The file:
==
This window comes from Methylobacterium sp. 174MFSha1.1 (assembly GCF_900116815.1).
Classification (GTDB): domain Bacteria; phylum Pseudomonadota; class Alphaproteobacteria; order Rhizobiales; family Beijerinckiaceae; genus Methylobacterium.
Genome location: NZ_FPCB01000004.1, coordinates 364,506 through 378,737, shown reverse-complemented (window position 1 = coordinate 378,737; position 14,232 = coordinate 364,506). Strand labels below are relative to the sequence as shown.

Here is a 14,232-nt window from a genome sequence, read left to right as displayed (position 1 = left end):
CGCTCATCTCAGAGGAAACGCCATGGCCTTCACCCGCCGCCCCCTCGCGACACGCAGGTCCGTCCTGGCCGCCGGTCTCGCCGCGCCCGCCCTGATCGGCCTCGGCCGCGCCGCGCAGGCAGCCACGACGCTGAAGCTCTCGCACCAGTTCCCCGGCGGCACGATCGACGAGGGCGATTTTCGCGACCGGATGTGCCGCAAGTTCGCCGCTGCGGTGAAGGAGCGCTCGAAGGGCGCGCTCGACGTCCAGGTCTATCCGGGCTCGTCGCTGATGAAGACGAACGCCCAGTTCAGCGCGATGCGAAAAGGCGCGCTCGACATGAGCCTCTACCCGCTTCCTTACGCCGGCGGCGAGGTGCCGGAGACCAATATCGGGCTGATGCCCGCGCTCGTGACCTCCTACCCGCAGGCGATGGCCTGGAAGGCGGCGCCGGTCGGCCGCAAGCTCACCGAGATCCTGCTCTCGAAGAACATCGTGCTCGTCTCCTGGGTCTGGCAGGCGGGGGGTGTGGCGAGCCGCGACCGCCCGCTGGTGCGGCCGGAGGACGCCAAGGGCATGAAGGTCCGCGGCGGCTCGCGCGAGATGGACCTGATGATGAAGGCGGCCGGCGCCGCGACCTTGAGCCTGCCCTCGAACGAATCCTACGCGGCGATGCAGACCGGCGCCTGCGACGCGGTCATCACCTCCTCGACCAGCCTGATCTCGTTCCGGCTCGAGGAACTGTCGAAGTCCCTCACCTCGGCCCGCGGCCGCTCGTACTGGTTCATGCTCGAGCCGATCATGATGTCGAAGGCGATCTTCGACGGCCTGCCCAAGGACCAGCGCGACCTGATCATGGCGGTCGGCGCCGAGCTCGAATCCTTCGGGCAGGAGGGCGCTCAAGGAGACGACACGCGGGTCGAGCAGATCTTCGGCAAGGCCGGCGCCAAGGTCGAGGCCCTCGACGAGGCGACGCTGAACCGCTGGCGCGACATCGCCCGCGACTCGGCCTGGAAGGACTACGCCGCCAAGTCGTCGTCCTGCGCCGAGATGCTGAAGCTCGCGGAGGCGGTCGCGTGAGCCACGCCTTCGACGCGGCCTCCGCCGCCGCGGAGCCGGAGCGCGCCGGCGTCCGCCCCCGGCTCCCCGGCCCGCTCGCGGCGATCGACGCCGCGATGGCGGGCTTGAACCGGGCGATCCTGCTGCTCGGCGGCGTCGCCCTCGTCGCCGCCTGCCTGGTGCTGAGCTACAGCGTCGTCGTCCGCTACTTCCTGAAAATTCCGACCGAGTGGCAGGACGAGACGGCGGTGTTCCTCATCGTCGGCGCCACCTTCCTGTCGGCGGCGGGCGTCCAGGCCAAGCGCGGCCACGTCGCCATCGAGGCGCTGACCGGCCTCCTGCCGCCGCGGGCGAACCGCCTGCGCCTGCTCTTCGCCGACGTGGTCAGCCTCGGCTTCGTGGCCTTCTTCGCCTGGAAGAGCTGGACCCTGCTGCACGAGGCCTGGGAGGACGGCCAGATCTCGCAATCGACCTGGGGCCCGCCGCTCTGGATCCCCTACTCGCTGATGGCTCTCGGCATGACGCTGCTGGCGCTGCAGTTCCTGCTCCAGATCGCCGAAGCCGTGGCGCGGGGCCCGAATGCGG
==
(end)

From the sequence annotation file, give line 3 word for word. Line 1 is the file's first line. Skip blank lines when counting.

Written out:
Genome location: NZ_FPCB01000004.1, coordinates 364,506 through 378,737, shown reverse-complemented (window position 1 = coordinate 378,737; position 14,232 = coordinate 364,506). Strand labels below are relative to the sequence as shown.